In a strange parallel, McDonald’s, which at one point owned 90% of Chipotle, recently trademarked what could be a new slogan, “The simpler the better,” which suggests that it may continue its strange marketing of itself as a restaurant serving artisanal, almost-homemade food.

Chipotle Considers Opening Chain Under ‘Better Burger’ Name [Bloomberg]

Should Cable, Internet Companies Be Required To Let You Cancel Service Online?

Just about any pay-TV or Internet service provider (often one in the same) lets new customers sign up online. You can do the whole process — check your address for availability (even if the company’s database is dreadfully wrong), pick a service tier, schedule an installation appointment, and even have your credit history checked — all without talking to a single human being. But if you need to cancel that same service, you likely have to spend quite a long time talking to someone on the phone, explaining that you simply don’t want to give their company any more money.

A recently introduced piece of legislation in California, AB 2867, is hoping to compel cable companies and ISPs to offer the option of one-click cancelation on their websites.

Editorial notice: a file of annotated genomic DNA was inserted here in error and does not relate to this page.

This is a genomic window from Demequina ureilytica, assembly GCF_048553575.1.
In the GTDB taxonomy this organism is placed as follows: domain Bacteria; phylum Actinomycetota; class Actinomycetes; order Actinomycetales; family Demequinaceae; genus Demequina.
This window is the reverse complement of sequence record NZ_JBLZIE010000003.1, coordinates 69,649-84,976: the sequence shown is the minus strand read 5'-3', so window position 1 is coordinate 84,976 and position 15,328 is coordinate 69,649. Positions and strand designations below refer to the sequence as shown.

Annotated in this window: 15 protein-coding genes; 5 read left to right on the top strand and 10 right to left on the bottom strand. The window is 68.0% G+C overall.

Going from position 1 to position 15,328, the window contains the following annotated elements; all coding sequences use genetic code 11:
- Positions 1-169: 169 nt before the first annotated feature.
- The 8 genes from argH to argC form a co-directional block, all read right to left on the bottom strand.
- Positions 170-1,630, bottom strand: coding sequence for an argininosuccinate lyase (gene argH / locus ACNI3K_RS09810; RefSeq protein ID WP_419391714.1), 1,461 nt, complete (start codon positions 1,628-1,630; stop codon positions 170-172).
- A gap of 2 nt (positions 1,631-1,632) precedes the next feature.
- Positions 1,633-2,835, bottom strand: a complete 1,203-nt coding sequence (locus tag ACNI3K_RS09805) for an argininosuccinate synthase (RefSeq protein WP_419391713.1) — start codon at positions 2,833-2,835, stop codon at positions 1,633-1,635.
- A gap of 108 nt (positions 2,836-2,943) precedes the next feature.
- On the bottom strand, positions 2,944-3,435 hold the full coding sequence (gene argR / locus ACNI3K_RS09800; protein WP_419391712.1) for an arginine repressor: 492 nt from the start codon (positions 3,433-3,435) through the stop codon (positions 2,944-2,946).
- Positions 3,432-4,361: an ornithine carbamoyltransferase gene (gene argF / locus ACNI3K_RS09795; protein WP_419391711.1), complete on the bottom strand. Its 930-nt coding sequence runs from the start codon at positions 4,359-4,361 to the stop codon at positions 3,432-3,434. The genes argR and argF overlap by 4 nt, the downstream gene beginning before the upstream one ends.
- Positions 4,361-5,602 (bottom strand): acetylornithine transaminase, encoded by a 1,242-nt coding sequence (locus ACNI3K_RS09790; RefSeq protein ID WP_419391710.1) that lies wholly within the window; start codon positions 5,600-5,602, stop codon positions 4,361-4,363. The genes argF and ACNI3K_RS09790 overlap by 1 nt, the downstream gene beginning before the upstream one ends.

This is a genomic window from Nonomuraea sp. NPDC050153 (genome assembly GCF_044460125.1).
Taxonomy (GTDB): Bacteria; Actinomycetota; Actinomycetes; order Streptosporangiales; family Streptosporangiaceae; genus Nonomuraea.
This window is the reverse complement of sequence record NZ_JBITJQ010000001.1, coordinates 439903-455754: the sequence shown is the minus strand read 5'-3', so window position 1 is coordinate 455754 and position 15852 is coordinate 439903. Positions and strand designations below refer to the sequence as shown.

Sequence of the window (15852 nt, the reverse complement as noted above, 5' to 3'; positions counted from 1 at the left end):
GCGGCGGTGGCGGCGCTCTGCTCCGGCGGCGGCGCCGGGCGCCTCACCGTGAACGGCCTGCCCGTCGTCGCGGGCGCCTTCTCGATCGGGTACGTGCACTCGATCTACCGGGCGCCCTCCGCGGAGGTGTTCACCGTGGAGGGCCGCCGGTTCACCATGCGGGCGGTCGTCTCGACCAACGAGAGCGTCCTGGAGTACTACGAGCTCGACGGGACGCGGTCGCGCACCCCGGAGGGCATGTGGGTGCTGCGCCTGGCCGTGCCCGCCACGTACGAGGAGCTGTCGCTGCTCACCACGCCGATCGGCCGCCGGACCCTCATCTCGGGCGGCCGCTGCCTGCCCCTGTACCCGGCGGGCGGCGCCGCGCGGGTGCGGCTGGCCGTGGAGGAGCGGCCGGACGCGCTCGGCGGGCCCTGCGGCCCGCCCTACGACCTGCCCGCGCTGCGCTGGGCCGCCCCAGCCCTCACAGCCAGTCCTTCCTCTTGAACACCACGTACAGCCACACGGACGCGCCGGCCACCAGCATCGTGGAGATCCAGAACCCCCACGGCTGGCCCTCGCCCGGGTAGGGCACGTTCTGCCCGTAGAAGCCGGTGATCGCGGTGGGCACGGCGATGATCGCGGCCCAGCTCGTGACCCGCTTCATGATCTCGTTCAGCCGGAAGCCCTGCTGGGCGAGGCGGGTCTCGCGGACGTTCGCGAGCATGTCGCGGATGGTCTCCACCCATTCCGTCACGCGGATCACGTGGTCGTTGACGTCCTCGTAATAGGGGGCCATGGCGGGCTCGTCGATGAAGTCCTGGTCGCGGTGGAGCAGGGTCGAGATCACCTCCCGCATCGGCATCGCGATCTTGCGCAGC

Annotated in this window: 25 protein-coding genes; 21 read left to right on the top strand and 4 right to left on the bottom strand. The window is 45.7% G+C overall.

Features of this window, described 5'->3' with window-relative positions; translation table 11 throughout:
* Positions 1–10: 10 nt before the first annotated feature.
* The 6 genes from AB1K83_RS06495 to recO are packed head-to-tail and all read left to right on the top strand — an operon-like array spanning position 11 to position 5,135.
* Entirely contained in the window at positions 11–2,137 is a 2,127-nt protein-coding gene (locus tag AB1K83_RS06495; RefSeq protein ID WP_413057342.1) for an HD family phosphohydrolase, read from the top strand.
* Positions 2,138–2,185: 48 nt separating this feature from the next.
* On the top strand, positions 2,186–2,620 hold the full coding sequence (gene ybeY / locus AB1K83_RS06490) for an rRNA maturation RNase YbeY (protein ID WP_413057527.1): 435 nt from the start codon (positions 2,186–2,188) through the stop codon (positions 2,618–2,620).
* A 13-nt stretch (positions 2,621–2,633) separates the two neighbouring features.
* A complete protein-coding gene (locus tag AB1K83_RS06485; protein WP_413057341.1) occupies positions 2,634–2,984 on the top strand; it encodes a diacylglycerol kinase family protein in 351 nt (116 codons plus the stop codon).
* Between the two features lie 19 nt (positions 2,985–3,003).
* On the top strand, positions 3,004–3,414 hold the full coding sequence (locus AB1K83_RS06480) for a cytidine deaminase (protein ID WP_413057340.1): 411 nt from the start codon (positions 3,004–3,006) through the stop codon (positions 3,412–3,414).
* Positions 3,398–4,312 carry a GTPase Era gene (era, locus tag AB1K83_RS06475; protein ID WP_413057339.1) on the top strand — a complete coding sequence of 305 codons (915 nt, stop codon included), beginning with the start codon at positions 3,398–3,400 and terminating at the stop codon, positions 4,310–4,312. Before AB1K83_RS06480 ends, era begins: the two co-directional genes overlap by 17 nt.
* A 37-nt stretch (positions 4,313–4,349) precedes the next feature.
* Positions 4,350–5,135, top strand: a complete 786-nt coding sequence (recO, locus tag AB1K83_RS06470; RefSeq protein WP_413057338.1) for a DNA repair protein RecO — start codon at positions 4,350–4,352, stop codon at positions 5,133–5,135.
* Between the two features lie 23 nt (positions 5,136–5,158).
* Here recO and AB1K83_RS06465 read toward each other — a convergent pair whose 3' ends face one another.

The bill’s sponsor, Assemblyman Mike Gatto from Los Angeles, argues that “if you are able to sign up for a service online, you should also be able to cancel it the same way.”

And that’s exactly what the bill’s language currently states:
“If a cable or Internet service provider enables an individual to subscribe to its services through an Internet Web site, it shall also enable all of its customers to cancel their subscriptions through the Internet Web site.”

The bill has the support of Ryan Block, who famously recorded a needy Comcast retention employee demanding that Ryan explain his reason for canceling service. A call that Comcast admitted was “embarrassing” and “painful,” even though the employee was doing “what we trained him to do.”

“Two years ago my wife and I called to cancel our service, and as is usually the case, that call was pretty unpleasant,” said Block in a statement about the California bill, which he believes “would finally allow most customers to be able to cancel their service online, without having to talk to someone whose job is specifically to prevent you from canceling.”